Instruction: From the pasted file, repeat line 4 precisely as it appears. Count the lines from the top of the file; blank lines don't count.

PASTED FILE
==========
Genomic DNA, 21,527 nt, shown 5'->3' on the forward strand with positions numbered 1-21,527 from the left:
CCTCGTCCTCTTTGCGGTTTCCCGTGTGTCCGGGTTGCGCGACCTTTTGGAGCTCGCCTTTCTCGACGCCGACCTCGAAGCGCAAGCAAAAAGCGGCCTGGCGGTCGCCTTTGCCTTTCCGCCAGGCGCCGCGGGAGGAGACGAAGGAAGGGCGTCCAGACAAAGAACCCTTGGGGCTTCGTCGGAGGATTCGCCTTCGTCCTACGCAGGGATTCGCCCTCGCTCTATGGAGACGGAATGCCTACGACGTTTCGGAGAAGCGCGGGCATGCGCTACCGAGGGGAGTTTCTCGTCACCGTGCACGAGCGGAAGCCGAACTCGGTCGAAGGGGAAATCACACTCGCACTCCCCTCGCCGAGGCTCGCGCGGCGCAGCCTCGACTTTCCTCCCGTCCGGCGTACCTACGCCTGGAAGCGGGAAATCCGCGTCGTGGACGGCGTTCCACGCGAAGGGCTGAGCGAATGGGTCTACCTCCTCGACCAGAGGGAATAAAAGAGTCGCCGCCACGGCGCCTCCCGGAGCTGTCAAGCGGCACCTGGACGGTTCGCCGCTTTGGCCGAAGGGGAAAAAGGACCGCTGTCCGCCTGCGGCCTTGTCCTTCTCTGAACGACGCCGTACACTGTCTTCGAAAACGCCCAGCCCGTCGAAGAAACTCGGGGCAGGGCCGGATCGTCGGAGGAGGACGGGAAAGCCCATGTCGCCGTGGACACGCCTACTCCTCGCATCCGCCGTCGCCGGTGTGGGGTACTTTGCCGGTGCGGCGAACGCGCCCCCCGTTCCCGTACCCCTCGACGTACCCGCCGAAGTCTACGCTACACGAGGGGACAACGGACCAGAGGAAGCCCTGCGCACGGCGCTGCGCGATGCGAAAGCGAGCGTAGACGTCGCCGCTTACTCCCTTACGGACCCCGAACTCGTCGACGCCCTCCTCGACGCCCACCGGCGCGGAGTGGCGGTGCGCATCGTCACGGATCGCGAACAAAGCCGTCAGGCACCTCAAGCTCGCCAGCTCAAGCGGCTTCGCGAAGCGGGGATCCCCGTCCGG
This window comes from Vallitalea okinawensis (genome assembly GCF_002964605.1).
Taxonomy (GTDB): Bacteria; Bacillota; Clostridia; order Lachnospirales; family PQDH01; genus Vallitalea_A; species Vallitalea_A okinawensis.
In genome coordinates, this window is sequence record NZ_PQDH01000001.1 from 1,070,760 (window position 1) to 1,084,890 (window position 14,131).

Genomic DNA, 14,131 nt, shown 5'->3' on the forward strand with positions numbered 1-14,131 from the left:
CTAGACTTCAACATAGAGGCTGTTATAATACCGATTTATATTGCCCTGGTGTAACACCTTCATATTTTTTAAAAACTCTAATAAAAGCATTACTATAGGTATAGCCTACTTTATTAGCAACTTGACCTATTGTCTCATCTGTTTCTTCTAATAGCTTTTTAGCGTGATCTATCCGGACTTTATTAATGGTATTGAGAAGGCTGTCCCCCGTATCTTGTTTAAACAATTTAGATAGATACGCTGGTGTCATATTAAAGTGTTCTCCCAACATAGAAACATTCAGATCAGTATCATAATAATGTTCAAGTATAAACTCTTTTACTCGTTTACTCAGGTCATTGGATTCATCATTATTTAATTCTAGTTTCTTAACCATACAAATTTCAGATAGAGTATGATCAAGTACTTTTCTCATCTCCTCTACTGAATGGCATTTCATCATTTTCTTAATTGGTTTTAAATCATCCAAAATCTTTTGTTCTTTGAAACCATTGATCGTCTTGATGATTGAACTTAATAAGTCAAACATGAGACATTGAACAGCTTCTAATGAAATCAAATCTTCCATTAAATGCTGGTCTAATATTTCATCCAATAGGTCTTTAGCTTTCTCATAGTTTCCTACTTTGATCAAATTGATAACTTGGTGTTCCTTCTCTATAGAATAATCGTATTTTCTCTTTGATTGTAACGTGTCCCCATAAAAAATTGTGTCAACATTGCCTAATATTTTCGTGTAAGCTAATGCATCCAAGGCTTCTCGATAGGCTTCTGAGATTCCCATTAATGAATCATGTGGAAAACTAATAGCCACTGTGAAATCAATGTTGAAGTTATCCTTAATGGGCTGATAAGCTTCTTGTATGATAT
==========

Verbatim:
Taxonomy (GTDB): Bacteria; Bacillota; Clostridia; order Lachnospirales; family PQDH01; genus Vallitalea_A; species Vallitalea_A okinawensis.